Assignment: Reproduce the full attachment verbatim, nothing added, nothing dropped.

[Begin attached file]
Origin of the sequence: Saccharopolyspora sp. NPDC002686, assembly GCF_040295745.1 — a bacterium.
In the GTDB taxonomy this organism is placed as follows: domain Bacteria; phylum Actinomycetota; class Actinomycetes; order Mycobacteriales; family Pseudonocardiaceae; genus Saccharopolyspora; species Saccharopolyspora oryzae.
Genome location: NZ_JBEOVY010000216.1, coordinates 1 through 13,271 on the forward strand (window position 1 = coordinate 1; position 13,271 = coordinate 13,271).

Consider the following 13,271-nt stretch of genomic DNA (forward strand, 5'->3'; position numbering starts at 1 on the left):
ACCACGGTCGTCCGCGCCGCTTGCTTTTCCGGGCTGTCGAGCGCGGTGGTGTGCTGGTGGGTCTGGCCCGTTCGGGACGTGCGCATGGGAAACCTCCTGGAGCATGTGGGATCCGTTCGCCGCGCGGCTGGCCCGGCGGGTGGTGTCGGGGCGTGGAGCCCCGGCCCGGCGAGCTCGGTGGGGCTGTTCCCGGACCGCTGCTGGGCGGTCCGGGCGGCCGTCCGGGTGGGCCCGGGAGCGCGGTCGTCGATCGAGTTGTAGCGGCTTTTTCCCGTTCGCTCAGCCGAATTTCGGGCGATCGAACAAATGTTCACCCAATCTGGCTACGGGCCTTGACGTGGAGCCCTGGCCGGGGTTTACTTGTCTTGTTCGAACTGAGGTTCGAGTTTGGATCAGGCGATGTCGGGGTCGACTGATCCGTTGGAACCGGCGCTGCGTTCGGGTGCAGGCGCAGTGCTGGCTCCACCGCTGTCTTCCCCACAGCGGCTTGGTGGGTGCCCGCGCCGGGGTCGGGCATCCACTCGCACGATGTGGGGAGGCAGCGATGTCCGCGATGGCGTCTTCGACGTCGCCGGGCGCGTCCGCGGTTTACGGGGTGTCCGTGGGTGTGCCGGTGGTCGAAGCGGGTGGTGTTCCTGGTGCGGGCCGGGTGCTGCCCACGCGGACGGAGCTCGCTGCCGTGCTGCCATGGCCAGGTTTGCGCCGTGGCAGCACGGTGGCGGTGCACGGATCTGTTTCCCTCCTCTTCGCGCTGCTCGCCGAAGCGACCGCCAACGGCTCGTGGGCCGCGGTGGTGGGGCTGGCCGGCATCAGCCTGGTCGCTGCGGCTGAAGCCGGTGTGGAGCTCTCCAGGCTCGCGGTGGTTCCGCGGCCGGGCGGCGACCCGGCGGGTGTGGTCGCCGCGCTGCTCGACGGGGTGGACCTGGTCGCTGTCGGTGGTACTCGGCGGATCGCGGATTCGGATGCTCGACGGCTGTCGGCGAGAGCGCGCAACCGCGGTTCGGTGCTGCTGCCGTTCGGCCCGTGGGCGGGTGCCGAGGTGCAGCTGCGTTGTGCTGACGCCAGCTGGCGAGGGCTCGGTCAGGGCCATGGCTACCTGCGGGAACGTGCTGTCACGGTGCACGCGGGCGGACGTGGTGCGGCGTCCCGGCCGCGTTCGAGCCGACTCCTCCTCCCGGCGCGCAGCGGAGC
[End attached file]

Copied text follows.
Origin of the sequence: Saccharopolyspora sp. NPDC002686, assembly GCF_040295745.1 — a bacterium.
In the GTDB taxonomy this organism is placed as follows: domain Bacteria; phylum Actinomycetota; class Actinomycetes; order Mycobacteriales; family Pseudonocardiaceae; genus Saccharopolyspora; species Saccharopolyspora oryzae.
Genome location: NZ_JBEOVY010000216.1, coordinates 1 through 13,271 on the forward strand (window position 1 = coordinate 1; position 13,271 = coordinate 13,271).

Consider the following 13,271-nt stretch of genomic DNA (forward strand, 5'->3'; position numbering starts at 1 on the left):
ACCACGGTCGTCCGCGCCGCTTGCTTTTCCGGGCTGTCGAGCGCGGTGGTGTGCTGGTGGGTCTGGCCCGTTCGGGACGTGCGCATGGGAAACCTCCTGGAGCATGTGGGATCCGTTCGCCGCGCGGCTGGCCCGGCGGGTGGTGTCGGGGCGTGGAGCCCCGGCCCGGCGAGCTCGGTGGGGCTGTTCCCGGACCGCTGCTGGGCGGTCCGGGCGGCCGTCCGGGTGGGCCCGGGAGCGCGGTCGTCGATCGAGTTGTAGCGGCTTTTTCCCGTTCGCTCAGCCGAATTTCGGGCGATCGAACAAATGTTCACCCAATCTGGCTACGGGCCTTGACGTGGAGCCCTGGCCGGGGTTTACTTGTCTTGTTCGAACTGAGGTTCGAGTTTGGATCAGGCGATGTCGGGGTCGACTGATCCGTTGGAACCGGCGCTGCGTTCGGGTGCAGGCGCAGTGCTGGCTCCACCGCTGTCTTCCCCACAGCGGCTTGGTGGGTGCCCGCGCCGGGGTCGGGCATCCACTCGCACGATGTGGGGAGGCAGCGATGTCCGCGATGGCGTCTTCGACGTCGCCGGGCGCGTCCGCGGTTTACGGGGTGTCCGTGGGTGTGCCGGTGGTCGAAGCGGGTGGTGTTCCTGGTGCGGGCCGGGTGCTGCCCACGCGGACGGAGCTCGCTGCCGTGCTGCCATGGCCAGGTTTGCGCCGTGGCAGCACGGTGGCGGTGCACGGATCTGTTTCCCTCCTCTTCGCGCTGCTCGCCGAAGCGACCGCCAACGGCTCGTGGGCCGCGGTGGTGGGGCTGGCCGGCATCAGCCTGGTCGCTGCGGCTGAAGCCGGTGTGGAGCTCTCCAGGCTCGCGGTGGTTCCGCGGCCGGGCGGCGACCCGGCGGGTGTGGTCGCCGCGCTGCTCGACGGGGTGGACCTGGTCGCTGTCGGTGGTACTCGGCGGATCGCGGATTCGGATGCTCGACGGCTGTCGGCGAGAGCGCGCAACCGCGGTTCGGTGCTGCTGCCGTTCGGCCCGTGGGCGGGTGCCGAGGTGCAGCTGCGTTGTGCTGACGCCAGCTGGCGAGGGCTCGGTCAGGGCCATGGCTACCTGCGGGAACGTGCTGTCACGGTGCACGCGGGCGGACGTGGTGCGGCGTCCCGGCCGCGTTCGAGCCGACTCCTCCTCCCGGCGCGCAGCGGAGC